So we have three convincing arguments.

Now, we want to explain the correct answer.

Or if we are in a post-modern world,

it's not politically correct to say what is the correct answer,

we should say this, our position about

this problem and other people have different positions.

We don't make any claim, but if we want to be serious,

I will try to explain the correct answer and also explain why

the initial short setting is not good.

So, what do we think about this problem?

First, if the short setting is just say the short story,

then we cannot say what are the best strategy because the situation is not clear.

And in our elaborated setting the correct solution is the third one.

So indeed, changing the door increases the factor of winning chances by a factor of two.

So, why is it all these?

And there is some general advice how to deal with paradoxes in probability theory.

You should think about a repetitive experiment.

So, if there is no repetitive experiment,

it's not clear what is this experiment,

then the question is not well-posed.

But, if there is a repetitive experiment,

then you imagine it,

things become more clear.

So, in our case there is no problem in repetitions.

You can make this show every day,

and can make the random choices every day.

And then, you should imagine that the guess pull off the first strategy,

the second strategy, or the third strategy, and look on which percentage

of cases the guests will be.

So let's look at this.

So, by assumption, our prize is behind the door one,

door two, and door three,

in one third of all cases.

And in each of the third cases,

the guest makes independent guess and

so the guest's guess is correct with probability also one-third.

So, this is enough to say that the 'keep' strategy will win in one-third of the case.

If a guess always follows the 'keep' strategy,

she will win in one-third of the cases.

But in other third of the case, she will lose.

But if she would use the 'change' strategy,

then she would win exactly in the other cases.

In fact, this event can be considered as events of

the same probability space because we just have an experiment in one part,

for one set of the experiment.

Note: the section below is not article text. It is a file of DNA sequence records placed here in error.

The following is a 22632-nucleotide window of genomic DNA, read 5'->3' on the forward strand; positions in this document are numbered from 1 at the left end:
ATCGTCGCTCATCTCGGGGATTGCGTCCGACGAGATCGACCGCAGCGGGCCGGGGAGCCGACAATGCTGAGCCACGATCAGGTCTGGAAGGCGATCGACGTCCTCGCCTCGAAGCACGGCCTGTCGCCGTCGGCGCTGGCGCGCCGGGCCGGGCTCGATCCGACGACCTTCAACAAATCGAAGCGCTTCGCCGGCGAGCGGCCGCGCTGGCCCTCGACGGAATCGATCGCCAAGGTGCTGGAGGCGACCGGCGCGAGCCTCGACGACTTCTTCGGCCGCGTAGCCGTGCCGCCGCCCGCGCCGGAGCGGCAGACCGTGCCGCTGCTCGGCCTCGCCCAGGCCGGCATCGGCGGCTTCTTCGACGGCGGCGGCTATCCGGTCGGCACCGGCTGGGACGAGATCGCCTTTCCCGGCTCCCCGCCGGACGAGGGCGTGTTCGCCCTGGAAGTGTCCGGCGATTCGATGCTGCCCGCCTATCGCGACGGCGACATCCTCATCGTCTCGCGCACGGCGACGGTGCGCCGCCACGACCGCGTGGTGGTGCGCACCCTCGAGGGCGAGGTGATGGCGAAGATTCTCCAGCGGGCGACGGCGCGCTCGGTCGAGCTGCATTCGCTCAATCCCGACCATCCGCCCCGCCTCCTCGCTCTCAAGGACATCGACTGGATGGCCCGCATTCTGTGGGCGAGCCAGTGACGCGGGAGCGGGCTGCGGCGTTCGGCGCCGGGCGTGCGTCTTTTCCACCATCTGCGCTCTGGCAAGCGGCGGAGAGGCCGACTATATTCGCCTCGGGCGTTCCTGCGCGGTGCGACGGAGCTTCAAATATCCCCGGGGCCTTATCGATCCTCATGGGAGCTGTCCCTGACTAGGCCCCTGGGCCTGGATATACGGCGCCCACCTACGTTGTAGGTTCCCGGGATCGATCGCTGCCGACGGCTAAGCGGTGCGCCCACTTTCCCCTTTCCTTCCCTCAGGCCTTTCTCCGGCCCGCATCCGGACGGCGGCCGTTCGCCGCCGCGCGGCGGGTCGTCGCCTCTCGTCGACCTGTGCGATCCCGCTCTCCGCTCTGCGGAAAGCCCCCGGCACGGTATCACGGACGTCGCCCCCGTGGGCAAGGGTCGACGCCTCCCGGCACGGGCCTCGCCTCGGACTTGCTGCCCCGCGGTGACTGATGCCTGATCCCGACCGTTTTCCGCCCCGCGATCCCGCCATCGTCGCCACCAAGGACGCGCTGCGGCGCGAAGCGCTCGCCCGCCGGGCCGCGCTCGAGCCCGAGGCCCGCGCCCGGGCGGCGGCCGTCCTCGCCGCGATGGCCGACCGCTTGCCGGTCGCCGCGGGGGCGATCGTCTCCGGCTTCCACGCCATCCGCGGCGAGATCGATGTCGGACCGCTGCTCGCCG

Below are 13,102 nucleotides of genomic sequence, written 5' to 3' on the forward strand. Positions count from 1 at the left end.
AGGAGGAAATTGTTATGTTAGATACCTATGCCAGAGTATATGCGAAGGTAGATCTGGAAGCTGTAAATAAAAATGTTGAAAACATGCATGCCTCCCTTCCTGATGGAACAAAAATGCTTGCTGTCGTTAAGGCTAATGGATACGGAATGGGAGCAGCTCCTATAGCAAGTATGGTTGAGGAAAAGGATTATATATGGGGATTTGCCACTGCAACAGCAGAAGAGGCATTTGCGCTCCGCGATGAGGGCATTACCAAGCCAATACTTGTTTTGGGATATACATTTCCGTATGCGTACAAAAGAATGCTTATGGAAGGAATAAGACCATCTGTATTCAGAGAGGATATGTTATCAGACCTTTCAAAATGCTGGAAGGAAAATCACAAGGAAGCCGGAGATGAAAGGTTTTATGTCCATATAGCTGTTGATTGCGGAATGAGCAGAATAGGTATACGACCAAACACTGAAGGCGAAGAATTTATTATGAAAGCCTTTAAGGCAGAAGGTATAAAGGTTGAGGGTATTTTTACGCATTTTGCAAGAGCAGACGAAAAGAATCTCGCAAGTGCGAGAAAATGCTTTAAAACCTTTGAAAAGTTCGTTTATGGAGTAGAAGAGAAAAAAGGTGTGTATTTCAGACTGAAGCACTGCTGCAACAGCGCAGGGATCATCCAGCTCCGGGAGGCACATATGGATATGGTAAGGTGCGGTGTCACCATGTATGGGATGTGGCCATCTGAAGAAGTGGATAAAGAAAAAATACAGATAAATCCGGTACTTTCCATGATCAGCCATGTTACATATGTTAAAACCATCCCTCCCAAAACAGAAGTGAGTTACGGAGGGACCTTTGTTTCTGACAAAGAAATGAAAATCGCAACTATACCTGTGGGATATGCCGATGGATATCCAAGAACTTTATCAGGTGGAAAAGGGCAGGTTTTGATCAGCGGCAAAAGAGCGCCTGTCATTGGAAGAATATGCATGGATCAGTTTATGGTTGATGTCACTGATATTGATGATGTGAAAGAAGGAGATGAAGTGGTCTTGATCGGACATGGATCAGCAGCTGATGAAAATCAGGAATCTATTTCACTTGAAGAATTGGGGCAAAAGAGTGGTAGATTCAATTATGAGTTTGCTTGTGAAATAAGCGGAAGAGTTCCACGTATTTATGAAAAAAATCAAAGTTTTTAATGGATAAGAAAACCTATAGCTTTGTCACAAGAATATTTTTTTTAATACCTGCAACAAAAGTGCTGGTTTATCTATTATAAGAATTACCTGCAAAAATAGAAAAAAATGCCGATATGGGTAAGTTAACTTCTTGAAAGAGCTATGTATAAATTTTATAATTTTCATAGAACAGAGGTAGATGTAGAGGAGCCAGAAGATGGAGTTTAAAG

The rest is not important but still that we have the same setting,

and there are cases when the 'keep' strategy is [inaudible] or the change strategy is given,

there are complimentary cases.

So the change is just the sure to win,

the probability two over three.

And we can also say that a random choice strategy will win

in half of the cases because

a new random choice we'll be correct in half of the cases by,

by definition of independent random choice.

So now we know the probabilities for all three strategies and

see that the third strategy is the best one.

And now, let me explain why that short

setting as the story below the picture in Wikipedia is not enough,

why you should not be hear the story.

I'll repeat it.

In search of a new car,

the player picks a door,

say door number one.

The game host then opens one of the other doors,

say door number three,

and there is a goat.

And then the player

has a chance to change the guess and pick door two instead of door one.

So this doesn't tell you what is the experiment,

what is a repetitive experiment.

This tells you only what happens once.

And this information is just not enough.

So this is a sequence of events in one case.

And, to see why it's not enough,

imagine that host of the show probably,

in advance knows, has some instructions what to do here,

maybe they are given or whatever.

But imagine the instructions like this.

So first, you let the guest make a guess.

And if the guess is incorrect,

then you open the door immediately and guess,

you save the money.

And even if the first guess is correct,

you still want to save the money,

you want to somehow confuse the guest.

And so you say, okay,

I open this door and now you can change.

Maybe the guess will change and then you'll

save your money because the first guess was correct.

So imagine that the host followed this protocol.

And in this case, it's obvious that,

if the host suggested to change the door,

it's a clear indication that the guess was correct,

and you should keep it, of course.

In this setting, the keep strategy will win the probability one in the case,

as one is applicable and you should always follow it.

So you see that

this story is consistent with

both descriptions with this one and our original description.

So we cannot distinguish between what is happening behind the scene,

and the recommendations depend on what is happening.

So this short description is not enough to make an informed decision about best strategy.